• Vermont appears to remain on a “mild positive trending toward neutral” outlook, with only slight fluctuation. Given the responses from this and the previous survey, they continue to demonstrate that economic conditions overall are stable but not immediately leading towards expansion in many areas of the State and sectors of Vermont economy. 

The diffusion index of the general business climate (Table 2) shows that business sentiment has returned to a more normal level after a sharp decline in the previous quarterly survey, likely related to the partial federal government shutdown.

Table 1: Comparison between the VBR and National GDP Data

Table 2: Diffusion Index of General Business Climate


Also included in the survey was the opportunity for Roundtable members to express their opinions on other topics impacting their businesses.

  • Based on the highest frequency of comments, respondents expressed concern about finding and retaining qualified employees; the affordability of Vermont, especially healthcare and taxes; the aging population; and uncertainty regarding international trade.


  • The quarterly survey is a tool for tracking business conditions and forecasting the future of Vermont’s economy, by providing insight into business sentiments and trends. Specifically, the survey provides both a look back at the previous quarter and a predictive index going forward.
  • The data for both the backward and forward-looking questions are weighted to the Vermont economy by sector employment and turned into “diffusion indices”.[1]These diffusion indices provide a tool for analyzing and presenting insight into the Vermont economy over time through the sentiments of the Roundtable members. The survey asked eight retrospective and prospective questions about the CEOs’ economic outlook, demand, capital spending, and employment.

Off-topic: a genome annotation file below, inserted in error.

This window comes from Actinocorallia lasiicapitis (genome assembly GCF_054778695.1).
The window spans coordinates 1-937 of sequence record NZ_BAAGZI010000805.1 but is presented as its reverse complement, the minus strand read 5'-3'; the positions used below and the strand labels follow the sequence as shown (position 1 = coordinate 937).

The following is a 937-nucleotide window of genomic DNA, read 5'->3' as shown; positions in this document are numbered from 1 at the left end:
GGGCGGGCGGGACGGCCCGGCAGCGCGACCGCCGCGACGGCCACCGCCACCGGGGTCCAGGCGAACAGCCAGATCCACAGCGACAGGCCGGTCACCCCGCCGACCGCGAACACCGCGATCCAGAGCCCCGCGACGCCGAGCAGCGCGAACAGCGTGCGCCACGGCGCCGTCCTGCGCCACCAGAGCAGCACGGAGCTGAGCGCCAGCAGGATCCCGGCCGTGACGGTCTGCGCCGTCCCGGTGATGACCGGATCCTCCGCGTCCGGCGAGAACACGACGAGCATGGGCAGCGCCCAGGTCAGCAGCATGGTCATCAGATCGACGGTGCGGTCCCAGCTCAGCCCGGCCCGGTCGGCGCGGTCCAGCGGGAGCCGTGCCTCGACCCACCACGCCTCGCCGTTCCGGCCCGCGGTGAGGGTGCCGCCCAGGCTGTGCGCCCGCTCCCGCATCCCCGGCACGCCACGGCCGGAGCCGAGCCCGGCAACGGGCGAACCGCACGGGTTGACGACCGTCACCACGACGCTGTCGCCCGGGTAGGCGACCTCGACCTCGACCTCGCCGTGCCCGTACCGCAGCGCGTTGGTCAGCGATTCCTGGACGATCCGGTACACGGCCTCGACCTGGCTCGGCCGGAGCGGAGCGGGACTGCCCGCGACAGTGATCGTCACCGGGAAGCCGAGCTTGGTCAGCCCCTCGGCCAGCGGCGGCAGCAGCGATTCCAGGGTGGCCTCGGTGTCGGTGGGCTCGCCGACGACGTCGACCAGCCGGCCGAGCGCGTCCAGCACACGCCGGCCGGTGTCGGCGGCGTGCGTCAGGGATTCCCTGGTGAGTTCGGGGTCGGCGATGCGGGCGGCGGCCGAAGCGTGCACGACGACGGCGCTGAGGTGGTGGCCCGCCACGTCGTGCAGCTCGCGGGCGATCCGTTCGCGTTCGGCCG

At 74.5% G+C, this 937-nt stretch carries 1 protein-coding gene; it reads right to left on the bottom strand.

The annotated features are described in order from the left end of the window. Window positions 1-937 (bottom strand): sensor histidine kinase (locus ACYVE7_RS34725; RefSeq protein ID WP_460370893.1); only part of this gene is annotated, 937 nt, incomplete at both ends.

The next survey will be conducted in October 2019.

The Vermont Business Roundtable (VBR)is a nonprofit, nonpartisan organization of chief executive officers of Vermont’s leading private and nonprofit employers, representing geographic diversity and all major sectors of the Vermont economy. The Roundtable is committed to sustaining a sound economy and preserving Vermont’s unique quality of life by studying and making recommendations on statewide public policy issues. Learn more at www.vtroundtable.org. 

Economic & Policy Resources, Inc. (EPR)has been providing private and public sector clients throughout the U.S. and Canada with problem-solving economic research and analysis services for more than 30 years. Our professionals bring a broad spectrum and a deep reservoir of problem-solving knowledge and experience in applied economics to each assignment. We put our capabilities and experience to work for our clients so that they have the insight and understanding necessary to move forward with confidence. EPR has successfully completed assignments throughout the United States and in eastern Canada. Learn more at www.epreconomics.com 

[1]Each question on the survey is weighted by sector employment and the diffusion number is formulated by giving each “strong positive” answer a numerical value of 1.0, “mild positive” answers a numerical value of 0.5, neutral answers a value of 0, “mild negative” answers a value of -0.5, and strong negative values of -1.0.  The diffusion index numbers are then formulated based on these numerical values.  A value of 100 would mean that every respondent answered “strong positive”, a value of 0 would mean that every respondent answered neutrally, and a value of -100 would mean that every respondent answered “strong negatively.”